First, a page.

And recently, I have surprised myself by how much I miss having a community of writers. I don't mean a critique group — I do still exchange and critique manuscripts with friends from various writerly spaces, and while it would be lovely to have more of that in physical proximity, right now, I'm talking about something else. I'm talking about being part of a community of writers. About a group of people who care about, work with and enjoy talking about words — a group of people alongside whom I can read and laugh and spend hours talking about a favorite poem or about the etymology of my favorite word or about a metaphor I just used but don't fully understand myself. A group of people who understand the frustration of a misplaced comma and the exhilaration of getting into the backseat of a character's life and letting that character drive you wherever they choose. it isn't so much about what we give each other's writing as it is about being able to share this thing that we love so much — perhaps so differently, but still so much. Whatever else my MFA community was or wasn't, this it was, and this I miss about it.

Which is part of why I'm very excited to announce that I will be spending three weeks in residence with five other writers from around the world at Sangam House this winter. I'm looking forward to the focused time to write and edit and pull together a manuscript from all the disparate poems lying in various online folders and paper scraps (yes, I said it. I'm working on pulling together a manuscript. Eek). But perhaps even more than that, I'm looking forward to three weeks of being part of a community of writers again... of early morning walks and late evening conversations about words, our love for them, and the ways in which we tame them and are tamed by them.

I've never fully bought that whole "solitary profession" thing people are always saying about the work of the writer, and now, I'm looking forward to conversations and cross-linkages that breathe new life into my words. You shall hear more about all of that in a few months, and perhaps about some other kinds of interesting writing-and-community things in the offing before that.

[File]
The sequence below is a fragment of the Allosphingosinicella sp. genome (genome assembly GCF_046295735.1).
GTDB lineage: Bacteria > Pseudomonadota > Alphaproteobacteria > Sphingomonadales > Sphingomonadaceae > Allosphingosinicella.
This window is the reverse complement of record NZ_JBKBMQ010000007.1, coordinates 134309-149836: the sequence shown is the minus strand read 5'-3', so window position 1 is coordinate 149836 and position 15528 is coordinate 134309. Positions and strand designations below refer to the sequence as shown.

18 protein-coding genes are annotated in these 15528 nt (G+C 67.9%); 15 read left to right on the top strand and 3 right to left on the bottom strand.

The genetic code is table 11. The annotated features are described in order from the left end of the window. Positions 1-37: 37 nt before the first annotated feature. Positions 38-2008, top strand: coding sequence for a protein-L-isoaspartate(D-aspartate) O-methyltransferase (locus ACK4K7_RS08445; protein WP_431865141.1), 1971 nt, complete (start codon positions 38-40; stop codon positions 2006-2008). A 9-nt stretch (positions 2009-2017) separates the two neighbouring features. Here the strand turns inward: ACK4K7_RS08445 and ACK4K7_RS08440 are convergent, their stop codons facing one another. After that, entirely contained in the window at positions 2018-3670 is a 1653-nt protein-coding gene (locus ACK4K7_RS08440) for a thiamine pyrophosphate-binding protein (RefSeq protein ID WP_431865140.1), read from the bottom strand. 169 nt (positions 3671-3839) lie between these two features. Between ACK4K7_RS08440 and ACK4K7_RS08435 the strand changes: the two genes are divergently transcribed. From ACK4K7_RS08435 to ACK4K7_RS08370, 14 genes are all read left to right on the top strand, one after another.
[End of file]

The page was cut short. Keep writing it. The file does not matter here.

For now, I just remember what K. Srilata told me about her experience of Sangam House: "For once, I felt like I was walking on the right side of the road." As statements about the role of a writing community go, that pretty much sums up everything I'm hoping for.

 

India and Feminism

A few months ago, in one of those random encounters where you happen to be sharing a bench with a stranger while waiting for something and end up talking, I met a guy from the USA who had been living in India for a year, and before that Turkey for another year, and before that many other places around the world. He was here as a fellow for the one of those bog money foundations, and I met him in an NGO context, but he definitely wasn't your stereotypical "NGO dude." He was a lot of fun to talk to — don't get me wrong — and I think he pretended to be less compassionate than he was when he talked about rural life, and perhaps he didn't really mean it when he told me he was cutting short his work here and returning home to the USA because he needed to eat lots of beef and pick up women at bars (Then again, maybe he did mean it — the organization he was working with was really not a great or very meaningful workplace at all, and when you have nothing in particular holding you to a place, a really random thing like that can be your pull away from the place... and who am I to judge what people miss?) At any rate, that isn't the point. As we were chatting, he told me "I was never a feminist growing up. Turkey made me a feminist. India is making me a stark raving feminist." In particular, he told me how he couldn't get over the fact that he had drunk hundreds of cups of tea made by women whose faces he would never be allowed to see, and in general, we talked about Delhi and how difficult it could be for his female colleagues and also for him because of how women in the city generally imagine and respond to strange men. It was a conversation I've had many times, in many contexts, and with many people. But that thought in particular "I was never a feminist... India is making me a stark raving feminist" stood out and stayed with me.